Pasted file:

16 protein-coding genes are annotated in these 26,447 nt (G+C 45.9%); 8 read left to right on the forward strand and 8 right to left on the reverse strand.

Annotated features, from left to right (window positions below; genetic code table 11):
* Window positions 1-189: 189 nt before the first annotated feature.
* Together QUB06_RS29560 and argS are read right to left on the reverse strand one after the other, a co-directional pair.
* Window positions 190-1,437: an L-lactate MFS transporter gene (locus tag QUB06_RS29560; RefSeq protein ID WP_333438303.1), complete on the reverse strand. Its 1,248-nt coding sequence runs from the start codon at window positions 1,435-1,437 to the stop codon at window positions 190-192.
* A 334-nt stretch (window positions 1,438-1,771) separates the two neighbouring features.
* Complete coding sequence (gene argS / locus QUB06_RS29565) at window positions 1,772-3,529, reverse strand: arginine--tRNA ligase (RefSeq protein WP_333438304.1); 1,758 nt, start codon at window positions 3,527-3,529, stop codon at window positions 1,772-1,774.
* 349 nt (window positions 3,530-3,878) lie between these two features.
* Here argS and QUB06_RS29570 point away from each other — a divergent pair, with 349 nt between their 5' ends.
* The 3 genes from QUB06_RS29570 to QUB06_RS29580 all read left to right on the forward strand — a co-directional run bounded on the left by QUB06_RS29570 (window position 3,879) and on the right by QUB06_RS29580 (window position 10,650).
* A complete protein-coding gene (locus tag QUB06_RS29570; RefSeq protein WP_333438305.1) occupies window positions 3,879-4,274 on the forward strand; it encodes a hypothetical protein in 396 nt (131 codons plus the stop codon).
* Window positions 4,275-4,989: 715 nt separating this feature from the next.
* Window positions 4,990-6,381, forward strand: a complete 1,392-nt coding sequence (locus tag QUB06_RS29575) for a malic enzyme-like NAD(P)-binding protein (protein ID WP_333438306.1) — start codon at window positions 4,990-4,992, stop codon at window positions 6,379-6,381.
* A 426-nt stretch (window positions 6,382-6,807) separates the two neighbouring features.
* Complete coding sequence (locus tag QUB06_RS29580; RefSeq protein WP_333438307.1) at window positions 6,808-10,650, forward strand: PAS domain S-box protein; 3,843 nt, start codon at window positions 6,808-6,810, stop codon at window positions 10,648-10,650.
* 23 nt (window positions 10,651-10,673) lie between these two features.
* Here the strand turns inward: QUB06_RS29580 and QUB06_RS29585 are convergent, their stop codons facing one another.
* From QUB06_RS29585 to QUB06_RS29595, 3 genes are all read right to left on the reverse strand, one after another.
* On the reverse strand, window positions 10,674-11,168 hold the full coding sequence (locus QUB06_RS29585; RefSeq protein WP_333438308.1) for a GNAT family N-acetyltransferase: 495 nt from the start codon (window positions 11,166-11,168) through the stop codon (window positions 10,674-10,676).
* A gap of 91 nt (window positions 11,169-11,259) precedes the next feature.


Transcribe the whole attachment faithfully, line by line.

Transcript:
16 protein-coding genes are annotated in these 26,447 nt (G+C 45.9%); 8 read left to right on the forward strand and 8 right to left on the reverse strand.

Annotated features, from left to right (window positions below; genetic code table 11):
* Window positions 1-189: 189 nt before the first annotated feature.
* Together QUB06_RS29560 and argS are read right to left on the reverse strand one after the other, a co-directional pair.
* Window positions 190-1,437: an L-lactate MFS transporter gene (locus tag QUB06_RS29560; RefSeq protein ID WP_333438303.1), complete on the reverse strand. Its 1,248-nt coding sequence runs from the start codon at window positions 1,435-1,437 to the stop codon at window positions 190-192.
* A 334-nt stretch (window positions 1,438-1,771) separates the two neighbouring features.
* Complete coding sequence (gene argS / locus QUB06_RS29565) at window positions 1,772-3,529, reverse strand: arginine--tRNA ligase (RefSeq protein WP_333438304.1); 1,758 nt, start codon at window positions 3,527-3,529, stop codon at window positions 1,772-1,774.
* 349 nt (window positions 3,530-3,878) lie between these two features.
* Here argS and QUB06_RS29570 point away from each other — a divergent pair, with 349 nt between their 5' ends.
* The 3 genes from QUB06_RS29570 to QUB06_RS29580 all read left to right on the forward strand — a co-directional run bounded on the left by QUB06_RS29570 (window position 3,879) and on the right by QUB06_RS29580 (window position 10,650).
* A complete protein-coding gene (locus tag QUB06_RS29570; RefSeq protein WP_333438305.1) occupies window positions 3,879-4,274 on the forward strand; it encodes a hypothetical protein in 396 nt (131 codons plus the stop codon).
* Window positions 4,275-4,989: 715 nt separating this feature from the next.
* Window positions 4,990-6,381, forward strand: a complete 1,392-nt coding sequence (locus tag QUB06_RS29575) for a malic enzyme-like NAD(P)-binding protein (protein ID WP_333438306.1) — start codon at window positions 4,990-4,992, stop codon at window positions 6,379-6,381.
* A 426-nt stretch (window positions 6,382-6,807) separates the two neighbouring features.
* Complete coding sequence (locus tag QUB06_RS29580; RefSeq protein WP_333438307.1) at window positions 6,808-10,650, forward strand: PAS domain S-box protein; 3,843 nt, start codon at window positions 6,808-6,810, stop codon at window positions 10,648-10,650.
* 23 nt (window positions 10,651-10,673) lie between these two features.
* Here the strand turns inward: QUB06_RS29580 and QUB06_RS29585 are convergent, their stop codons facing one another.
* From QUB06_RS29585 to QUB06_RS29595, 3 genes are all read right to left on the reverse strand, one after another.
* On the reverse strand, window positions 10,674-11,168 hold the full coding sequence (locus QUB06_RS29585; RefSeq protein WP_333438308.1) for a GNAT family N-acetyltransferase: 495 nt from the start codon (window positions 11,166-11,168) through the stop codon (window positions 10,674-10,676).
* A gap of 91 nt (window positions 11,169-11,259) precedes the next feature.